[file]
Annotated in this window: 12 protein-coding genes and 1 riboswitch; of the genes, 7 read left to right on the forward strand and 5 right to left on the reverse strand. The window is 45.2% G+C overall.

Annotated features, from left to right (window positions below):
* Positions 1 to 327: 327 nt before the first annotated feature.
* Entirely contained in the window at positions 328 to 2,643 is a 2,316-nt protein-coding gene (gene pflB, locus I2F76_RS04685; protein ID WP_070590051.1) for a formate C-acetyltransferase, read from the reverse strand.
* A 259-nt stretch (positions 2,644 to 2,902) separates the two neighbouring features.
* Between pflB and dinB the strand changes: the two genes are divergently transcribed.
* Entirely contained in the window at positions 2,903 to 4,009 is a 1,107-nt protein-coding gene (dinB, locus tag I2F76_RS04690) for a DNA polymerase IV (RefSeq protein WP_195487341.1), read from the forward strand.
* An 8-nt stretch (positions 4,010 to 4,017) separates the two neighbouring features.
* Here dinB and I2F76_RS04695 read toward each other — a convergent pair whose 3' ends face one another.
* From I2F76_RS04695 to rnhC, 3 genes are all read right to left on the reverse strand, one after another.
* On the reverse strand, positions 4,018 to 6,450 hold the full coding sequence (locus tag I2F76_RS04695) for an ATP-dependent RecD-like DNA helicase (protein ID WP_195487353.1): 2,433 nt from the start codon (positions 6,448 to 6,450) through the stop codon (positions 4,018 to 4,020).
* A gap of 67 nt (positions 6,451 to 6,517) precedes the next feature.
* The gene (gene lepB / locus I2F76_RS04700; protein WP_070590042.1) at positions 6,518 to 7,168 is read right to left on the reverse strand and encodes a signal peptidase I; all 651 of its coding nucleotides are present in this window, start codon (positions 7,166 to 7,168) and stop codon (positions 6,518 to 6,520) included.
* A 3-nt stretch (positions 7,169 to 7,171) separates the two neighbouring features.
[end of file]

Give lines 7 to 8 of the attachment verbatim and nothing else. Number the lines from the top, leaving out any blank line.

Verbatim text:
* Entirely contained in the window at positions 2,903 to 4,009 is a 1,107-nt protein-coding gene (dinB, locus tag I2F76_RS04690) for a DNA polymerase IV (RefSeq protein WP_195487341.1), read from the forward strand.
* An 8-nt stretch (positions 4,010 to 4,017) separates the two neighbouring features.